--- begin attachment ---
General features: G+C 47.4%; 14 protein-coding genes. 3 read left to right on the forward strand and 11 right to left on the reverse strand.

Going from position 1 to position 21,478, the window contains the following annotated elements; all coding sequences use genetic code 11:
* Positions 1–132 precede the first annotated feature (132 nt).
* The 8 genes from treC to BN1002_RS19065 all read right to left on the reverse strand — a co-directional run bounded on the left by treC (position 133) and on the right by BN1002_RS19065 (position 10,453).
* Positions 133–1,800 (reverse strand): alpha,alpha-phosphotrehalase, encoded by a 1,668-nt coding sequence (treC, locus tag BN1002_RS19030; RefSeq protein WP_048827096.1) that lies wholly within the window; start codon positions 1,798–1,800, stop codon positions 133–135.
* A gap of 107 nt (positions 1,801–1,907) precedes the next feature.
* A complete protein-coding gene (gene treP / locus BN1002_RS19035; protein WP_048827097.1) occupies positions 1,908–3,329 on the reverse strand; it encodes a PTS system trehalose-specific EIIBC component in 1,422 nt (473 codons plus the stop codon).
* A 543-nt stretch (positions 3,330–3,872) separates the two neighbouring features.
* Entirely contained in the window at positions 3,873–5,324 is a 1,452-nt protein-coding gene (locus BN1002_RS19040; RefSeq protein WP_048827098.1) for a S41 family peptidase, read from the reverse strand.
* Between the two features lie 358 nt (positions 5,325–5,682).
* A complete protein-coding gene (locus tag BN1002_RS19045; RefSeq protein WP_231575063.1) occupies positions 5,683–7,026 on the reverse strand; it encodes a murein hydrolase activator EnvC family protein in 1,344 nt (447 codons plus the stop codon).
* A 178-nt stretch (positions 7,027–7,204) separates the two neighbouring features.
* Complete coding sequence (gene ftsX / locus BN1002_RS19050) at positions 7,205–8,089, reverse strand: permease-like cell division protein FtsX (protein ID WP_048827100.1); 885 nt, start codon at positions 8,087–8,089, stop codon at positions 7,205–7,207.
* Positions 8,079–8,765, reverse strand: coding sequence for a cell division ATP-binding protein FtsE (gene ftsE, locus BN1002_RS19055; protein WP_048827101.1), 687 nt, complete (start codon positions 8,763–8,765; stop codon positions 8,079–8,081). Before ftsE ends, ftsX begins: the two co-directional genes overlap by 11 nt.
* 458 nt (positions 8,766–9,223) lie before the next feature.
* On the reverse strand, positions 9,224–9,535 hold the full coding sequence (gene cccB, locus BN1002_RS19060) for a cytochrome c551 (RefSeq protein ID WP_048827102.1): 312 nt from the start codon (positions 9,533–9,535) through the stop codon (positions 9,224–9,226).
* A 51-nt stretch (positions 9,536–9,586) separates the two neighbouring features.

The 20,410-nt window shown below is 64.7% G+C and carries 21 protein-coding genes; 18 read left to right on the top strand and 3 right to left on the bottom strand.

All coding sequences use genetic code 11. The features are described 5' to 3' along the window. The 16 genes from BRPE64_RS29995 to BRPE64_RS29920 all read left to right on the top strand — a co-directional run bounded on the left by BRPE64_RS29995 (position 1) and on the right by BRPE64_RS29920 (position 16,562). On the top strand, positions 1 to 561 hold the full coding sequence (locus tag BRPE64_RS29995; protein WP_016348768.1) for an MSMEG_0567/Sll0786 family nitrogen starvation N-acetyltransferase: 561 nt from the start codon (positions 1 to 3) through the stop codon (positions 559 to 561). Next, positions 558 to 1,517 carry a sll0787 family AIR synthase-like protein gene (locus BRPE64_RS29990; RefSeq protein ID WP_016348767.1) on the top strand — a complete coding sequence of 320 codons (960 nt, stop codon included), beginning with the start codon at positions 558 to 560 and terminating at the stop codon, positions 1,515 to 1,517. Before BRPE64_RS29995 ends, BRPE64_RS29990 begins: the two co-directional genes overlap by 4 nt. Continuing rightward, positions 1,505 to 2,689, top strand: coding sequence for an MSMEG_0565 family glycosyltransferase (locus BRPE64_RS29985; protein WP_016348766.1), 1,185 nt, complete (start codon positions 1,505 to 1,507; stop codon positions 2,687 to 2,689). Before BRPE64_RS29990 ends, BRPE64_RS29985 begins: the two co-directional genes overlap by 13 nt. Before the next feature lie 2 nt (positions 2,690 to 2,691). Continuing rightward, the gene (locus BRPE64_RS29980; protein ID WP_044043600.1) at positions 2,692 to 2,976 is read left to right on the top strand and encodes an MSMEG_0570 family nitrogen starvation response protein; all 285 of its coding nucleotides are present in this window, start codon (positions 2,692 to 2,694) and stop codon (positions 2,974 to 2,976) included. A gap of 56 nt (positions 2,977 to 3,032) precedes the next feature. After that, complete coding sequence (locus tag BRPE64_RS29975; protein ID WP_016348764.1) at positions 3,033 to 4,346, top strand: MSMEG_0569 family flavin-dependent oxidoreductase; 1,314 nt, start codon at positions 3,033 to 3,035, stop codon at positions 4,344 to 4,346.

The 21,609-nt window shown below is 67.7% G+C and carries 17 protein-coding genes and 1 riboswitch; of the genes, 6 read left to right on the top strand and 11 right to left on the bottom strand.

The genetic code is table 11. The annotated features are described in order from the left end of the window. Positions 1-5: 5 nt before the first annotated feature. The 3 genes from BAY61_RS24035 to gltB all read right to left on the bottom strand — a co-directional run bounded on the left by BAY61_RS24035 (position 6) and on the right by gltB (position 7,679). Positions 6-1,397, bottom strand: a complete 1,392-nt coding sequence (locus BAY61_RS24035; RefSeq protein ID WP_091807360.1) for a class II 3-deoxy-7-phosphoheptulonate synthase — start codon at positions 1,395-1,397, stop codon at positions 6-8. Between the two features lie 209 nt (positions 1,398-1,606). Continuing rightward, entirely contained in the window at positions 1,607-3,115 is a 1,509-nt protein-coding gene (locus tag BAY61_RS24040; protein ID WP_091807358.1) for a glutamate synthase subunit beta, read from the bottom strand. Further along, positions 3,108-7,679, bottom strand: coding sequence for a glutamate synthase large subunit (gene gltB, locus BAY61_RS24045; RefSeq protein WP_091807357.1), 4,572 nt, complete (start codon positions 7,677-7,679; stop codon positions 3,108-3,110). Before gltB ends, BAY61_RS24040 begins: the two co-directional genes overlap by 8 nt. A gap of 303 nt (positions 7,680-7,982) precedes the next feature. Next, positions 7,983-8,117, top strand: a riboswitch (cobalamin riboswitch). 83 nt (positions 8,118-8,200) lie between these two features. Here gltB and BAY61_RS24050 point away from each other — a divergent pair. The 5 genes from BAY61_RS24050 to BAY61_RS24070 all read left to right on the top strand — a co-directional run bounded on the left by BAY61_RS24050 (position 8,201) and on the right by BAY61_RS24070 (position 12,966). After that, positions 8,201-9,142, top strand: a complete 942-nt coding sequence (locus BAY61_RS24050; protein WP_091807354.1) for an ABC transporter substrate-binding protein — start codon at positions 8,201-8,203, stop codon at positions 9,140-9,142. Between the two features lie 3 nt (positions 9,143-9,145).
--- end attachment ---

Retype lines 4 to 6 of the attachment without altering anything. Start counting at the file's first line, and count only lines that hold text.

* The 8 genes from treC to BN1002_RS19065 all read right to left on the reverse strand — a co-directional run bounded on the left by treC (position 133) and on the right by BN1002_RS19065 (position 10,453).
* Positions 133–1,800 (reverse strand): alpha,alpha-phosphotrehalase, encoded by a 1,668-nt coding sequence (treC, locus tag BN1002_RS19030; RefSeq protein WP_048827096.1) that lies wholly within the window; start codon positions 1,798–1,800, stop codon positions 133–135.
* A gap of 107 nt (positions 1,801–1,907) precedes the next feature.